|Matthew Henry's Concise Commentary|
3:1-14 The scope and design of John's ministry were, to bring the people from their sins, and to their Saviour. He came preaching, not a sect, or party, but a profession; the sign or ceremony was washing with water. By the words here used John preached the necessity of repentance, in order to the remission of sins, and that the baptism of water was an outward sign of that inward cleansing and renewal of heart, which attend, or are the effects of true repentance, as well as a profession of it. Here is the fulfilling of the Scriptures, Isa 40:3, in the ministry of John. When way is made for the gospel into the heart, by taking down high thoughts, and bringing them into obedience to Christ, by levelling the soul, and removing all that hinders us in the way of Christ and his grace, then preparation is made to welcome the salvation of God. Here are general warnings and exhortations which John gave. The guilty, corrupted race of mankind is become a generation of vipers; hateful to God, and hating one another. There is no way of fleeing from the wrath to come, but by repentance; and by the change of our way the change of our mind must be shown. If we are not really holy, both in heart and life, our profession of religion and relation to God and his church, will stand us in no stead at all; the sorer will our destruction be, if we do not bring forth fruits meet for repentance. John the Baptist gave instructions to several sorts of persons. Those that profess and promise repentance, must show it by reformation, according to their places and conditions. The gospel requires mercy, not sacrifice; and its design is, to engage us to do all the good we can, and to be just to all men. And the same principle which leads men to forego unjust gain, leads to restore that which is gained by wrong. John tells the soldiers their duty. Men should be cautioned against the temptations of their employments. These answers declared the present duty of the inquirers, and at once formed a test of their sincerity. As none can or will accept Christ's salvation without true repentance, so the evidence and effects of this repentance are here marked out.
Verse 14. - And the soldiers likewise demanded of him, saying, And what shall we do? Commentators generally discuss here who these soldiers were. The question is of little moment whether they were legionaries of Rome, or mercenaries in the pay of one of the tetrarchs or neighboring princes. The lesson is clear. As above to the publicans, so here to the soldiers, John says, "Remain in that profession of arms; you may. if you will, serve God in it, for it is never the work which ennobles, but the way in which the work is done."
Gill's Exposition of the Entire Bible
And the soldiers likewise demanded of him,.... Or "asked him": why our translators have rendered it, "demanded of him", I know not, unless they thought that such language best suited persons of a military character. Some think these were Gentile soldiers, since it does not look so likely that the Romans would employ Jews as soldiers in their own country; though it is more probable that they were Jews, in the pay of the Romans, who belonged to Herod, tetrarch of Galilee, or to Philip of Ituraea, whose dominions lay near the place where John was: since it is certain, that there were many of the Jews that betook themselves to a military life; and seeing John instructed them in no part of natural or revealed religion, but what was suitable to their character and employment: for upon these men saying,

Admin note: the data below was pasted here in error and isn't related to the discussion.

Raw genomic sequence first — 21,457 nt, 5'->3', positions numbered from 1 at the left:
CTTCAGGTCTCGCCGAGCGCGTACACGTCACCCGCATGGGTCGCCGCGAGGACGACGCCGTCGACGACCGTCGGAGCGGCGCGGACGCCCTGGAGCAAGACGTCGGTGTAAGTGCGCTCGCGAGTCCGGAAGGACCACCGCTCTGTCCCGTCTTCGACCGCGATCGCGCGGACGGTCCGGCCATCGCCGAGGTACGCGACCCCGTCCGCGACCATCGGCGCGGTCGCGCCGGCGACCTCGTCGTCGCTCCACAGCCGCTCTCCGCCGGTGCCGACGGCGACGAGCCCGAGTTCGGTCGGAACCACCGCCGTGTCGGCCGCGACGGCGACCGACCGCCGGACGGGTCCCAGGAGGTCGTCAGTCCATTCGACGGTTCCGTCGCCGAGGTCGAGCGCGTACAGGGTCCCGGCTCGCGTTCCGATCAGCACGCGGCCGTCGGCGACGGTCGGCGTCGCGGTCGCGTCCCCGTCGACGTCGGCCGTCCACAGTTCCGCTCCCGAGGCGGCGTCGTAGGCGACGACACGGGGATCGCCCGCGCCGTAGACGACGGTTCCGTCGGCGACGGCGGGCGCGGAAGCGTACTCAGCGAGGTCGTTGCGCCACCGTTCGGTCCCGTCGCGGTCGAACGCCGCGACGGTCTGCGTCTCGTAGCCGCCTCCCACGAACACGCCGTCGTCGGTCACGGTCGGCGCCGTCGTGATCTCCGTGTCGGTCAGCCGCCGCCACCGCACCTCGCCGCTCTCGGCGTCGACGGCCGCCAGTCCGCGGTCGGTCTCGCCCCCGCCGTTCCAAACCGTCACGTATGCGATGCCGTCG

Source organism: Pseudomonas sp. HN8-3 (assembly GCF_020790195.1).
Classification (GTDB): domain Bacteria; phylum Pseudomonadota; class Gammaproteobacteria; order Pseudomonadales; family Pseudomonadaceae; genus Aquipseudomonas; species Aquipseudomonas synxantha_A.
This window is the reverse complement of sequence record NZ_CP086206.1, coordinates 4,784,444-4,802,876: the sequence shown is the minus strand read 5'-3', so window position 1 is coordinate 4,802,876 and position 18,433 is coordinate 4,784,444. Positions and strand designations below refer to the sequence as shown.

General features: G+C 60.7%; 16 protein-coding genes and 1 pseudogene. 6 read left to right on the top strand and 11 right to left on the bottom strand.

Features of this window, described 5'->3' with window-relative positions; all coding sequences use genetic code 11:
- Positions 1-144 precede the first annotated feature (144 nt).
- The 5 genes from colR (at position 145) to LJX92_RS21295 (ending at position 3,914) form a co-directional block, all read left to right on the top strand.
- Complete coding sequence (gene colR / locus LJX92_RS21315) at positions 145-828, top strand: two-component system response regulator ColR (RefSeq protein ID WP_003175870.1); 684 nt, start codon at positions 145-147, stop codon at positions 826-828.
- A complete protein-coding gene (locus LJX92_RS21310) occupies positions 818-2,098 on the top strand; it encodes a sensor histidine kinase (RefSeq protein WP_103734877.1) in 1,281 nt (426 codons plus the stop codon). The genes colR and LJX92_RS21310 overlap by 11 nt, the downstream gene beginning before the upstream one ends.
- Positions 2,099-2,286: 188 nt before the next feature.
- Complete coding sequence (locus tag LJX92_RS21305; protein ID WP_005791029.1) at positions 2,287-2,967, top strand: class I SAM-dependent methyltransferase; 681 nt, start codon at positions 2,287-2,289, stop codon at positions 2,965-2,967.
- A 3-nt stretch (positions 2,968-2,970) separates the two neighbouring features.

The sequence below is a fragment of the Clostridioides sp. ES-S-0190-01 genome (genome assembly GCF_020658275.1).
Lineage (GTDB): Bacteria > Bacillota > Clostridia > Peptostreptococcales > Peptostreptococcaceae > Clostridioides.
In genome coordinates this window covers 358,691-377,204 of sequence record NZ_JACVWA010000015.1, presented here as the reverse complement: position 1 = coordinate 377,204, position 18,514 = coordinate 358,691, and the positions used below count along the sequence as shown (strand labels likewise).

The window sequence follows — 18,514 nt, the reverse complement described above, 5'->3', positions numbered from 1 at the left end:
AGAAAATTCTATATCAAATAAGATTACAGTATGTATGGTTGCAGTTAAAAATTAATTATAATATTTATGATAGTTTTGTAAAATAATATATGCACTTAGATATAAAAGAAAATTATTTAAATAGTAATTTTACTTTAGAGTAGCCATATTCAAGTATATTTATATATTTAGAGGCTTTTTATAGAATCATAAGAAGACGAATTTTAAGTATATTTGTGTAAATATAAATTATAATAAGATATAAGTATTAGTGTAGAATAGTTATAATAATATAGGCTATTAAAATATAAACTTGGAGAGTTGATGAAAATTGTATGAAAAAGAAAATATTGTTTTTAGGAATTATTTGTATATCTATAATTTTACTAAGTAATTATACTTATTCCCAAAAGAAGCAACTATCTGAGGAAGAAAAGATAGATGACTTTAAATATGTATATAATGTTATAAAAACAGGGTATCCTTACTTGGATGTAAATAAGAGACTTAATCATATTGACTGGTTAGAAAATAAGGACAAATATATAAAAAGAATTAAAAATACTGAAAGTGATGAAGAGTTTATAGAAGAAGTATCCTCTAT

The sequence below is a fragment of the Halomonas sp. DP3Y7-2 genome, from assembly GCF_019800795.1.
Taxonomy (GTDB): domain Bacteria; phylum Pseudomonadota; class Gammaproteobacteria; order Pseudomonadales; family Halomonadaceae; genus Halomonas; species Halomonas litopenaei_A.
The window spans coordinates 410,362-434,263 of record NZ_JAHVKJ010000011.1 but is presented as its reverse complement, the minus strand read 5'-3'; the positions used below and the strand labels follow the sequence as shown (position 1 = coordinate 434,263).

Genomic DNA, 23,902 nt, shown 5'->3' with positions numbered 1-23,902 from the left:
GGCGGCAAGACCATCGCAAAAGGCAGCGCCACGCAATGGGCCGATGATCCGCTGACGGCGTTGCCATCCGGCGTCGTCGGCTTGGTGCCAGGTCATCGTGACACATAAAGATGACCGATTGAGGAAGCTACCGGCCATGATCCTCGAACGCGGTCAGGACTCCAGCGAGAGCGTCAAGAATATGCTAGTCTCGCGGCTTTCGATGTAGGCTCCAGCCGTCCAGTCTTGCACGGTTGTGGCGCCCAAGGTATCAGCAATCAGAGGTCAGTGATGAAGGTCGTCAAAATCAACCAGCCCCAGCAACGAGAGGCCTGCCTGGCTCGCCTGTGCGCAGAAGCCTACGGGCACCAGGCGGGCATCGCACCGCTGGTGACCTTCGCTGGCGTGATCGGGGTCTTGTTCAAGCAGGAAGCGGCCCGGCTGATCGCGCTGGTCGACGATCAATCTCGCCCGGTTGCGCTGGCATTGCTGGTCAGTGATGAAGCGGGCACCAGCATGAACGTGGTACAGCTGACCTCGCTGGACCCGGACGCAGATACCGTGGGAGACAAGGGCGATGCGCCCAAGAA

what shall we do? to avoid the threatened ruin, and to prove the truth of our repentance, that so we may be admitted to the holy ordinance of baptism; John replied,
do violence to no man; or "shake" him, or put him, into bodily fear, by threatening, hectoring, and bullying him, and drawing the sword upon him, which is usual, upon the least offence, for such persons to do;
neither accuse any falsely, or play the sycophant; who, in order to flatter some, bring malicious accusations against others; and which was a vice that too much prevailed among the Jewish soldiery; who either to curry favour with the Roman officers and governors, would wrongfully accuse their fellow soldiers, or country men, to them; or in order to extort sums of money from them, that they might live in a more luxurious manner than their common pay would admit of: wherefore, it follows,
and be content with your wages; allowed by the government, and do not seek to increase them by any unlawful methods, as by mutiny and sedition, by rebelling against your officers, or by ill usage of the people. The Jewish Rabbins have adopted this word, into their language in the Misnic and Talmudic writings (w): and their gloss explains it by the money, for the soldiers, and the hire of soldiers, as here; and it includes every thing which by the Romans were given to their soldiers for pay, and which was food as well as money.
(w) Misn. Sanhedrin, c. 2. sect. 4. T. Bab. Sanhedrin, fol. 18. 2. & 21. 2.
Jamieson-Fausset-Brown Bible Commentary
14. soldiers … Do violence to none—The word signifies to "shake thoroughly," and so to "intimidate," probably in order to extort money or other property. (Also see on Mt 3:10.)
accuse … falsely—acting as informers vexatiously, on frivolous or false grounds.
content with your wages—"rations." We may take this as a warning against mutiny, which the officers attempted to suppress by largesses and donations [Webster and Wilkinson]. And thus the "fruits" which would evidence their repentance were just resistance to the reigning sins, particularly of the class to which the penitent belonged, and the manifestation of an opposite spirit.
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